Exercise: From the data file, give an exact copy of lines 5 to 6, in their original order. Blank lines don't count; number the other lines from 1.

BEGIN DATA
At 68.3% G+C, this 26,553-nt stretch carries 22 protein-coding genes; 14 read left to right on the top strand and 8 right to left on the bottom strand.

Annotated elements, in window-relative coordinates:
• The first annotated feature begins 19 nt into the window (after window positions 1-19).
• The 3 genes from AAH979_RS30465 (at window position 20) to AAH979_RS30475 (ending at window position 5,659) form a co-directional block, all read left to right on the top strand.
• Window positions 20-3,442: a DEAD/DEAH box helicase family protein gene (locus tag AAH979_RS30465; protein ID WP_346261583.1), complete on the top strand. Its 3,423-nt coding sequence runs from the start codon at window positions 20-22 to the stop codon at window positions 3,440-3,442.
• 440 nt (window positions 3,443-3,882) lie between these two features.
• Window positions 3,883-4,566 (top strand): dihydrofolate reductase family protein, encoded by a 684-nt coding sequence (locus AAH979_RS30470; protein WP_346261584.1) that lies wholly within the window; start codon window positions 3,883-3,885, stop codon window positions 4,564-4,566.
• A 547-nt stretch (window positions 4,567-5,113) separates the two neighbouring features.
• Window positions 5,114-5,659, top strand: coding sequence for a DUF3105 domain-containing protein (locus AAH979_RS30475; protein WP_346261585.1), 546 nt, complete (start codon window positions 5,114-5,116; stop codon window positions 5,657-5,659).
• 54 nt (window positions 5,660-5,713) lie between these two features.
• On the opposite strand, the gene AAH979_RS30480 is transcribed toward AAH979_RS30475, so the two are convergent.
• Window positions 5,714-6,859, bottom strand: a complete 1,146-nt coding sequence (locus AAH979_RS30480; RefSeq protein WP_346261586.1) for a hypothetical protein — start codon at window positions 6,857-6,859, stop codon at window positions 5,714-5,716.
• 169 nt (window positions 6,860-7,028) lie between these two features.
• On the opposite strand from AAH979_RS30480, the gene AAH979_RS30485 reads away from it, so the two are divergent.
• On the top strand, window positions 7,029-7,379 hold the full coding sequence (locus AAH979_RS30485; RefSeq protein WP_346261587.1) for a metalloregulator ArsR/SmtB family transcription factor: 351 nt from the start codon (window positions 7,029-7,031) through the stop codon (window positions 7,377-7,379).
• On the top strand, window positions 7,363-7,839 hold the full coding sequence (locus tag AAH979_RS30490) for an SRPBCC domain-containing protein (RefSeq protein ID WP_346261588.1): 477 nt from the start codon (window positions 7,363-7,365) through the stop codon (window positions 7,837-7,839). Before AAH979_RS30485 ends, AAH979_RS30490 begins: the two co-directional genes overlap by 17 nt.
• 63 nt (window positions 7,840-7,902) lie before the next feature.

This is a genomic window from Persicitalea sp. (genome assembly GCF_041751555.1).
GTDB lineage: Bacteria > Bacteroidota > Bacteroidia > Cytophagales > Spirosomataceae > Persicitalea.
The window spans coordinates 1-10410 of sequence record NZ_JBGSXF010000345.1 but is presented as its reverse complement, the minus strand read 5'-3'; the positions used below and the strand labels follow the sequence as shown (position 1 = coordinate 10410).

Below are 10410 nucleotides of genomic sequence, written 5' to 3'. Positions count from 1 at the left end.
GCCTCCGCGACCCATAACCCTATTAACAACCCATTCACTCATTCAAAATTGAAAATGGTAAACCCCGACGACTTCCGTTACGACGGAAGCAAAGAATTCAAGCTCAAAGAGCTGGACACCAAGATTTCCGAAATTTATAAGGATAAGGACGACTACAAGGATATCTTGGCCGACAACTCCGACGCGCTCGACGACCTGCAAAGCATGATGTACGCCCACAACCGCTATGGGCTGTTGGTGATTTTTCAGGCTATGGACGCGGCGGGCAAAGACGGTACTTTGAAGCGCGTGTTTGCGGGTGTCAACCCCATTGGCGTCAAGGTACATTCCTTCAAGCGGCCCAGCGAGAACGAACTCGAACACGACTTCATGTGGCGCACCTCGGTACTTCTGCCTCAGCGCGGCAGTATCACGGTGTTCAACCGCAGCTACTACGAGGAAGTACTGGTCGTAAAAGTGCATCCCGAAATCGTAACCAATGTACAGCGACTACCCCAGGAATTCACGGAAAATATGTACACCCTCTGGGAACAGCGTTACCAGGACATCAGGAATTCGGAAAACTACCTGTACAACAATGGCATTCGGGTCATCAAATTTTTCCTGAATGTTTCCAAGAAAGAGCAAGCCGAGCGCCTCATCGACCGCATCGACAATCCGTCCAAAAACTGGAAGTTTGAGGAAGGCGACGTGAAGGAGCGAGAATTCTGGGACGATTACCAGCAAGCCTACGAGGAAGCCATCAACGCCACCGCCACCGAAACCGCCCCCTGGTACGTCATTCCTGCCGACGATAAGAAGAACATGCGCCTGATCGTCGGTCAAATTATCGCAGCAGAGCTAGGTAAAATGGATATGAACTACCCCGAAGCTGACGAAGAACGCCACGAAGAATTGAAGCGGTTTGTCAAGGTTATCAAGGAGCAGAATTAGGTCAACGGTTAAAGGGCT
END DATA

• Window positions 20-3,442: a DEAD/DEAH box helicase family protein gene (locus tag AAH979_RS30465; protein ID WP_346261583.1), complete on the top strand. Its 3,423-nt coding sequence runs from the start codon at window positions 20-22 to the stop codon at window positions 3,440-3,442.
• 440 nt (window positions 3,443-3,882) lie between these two features.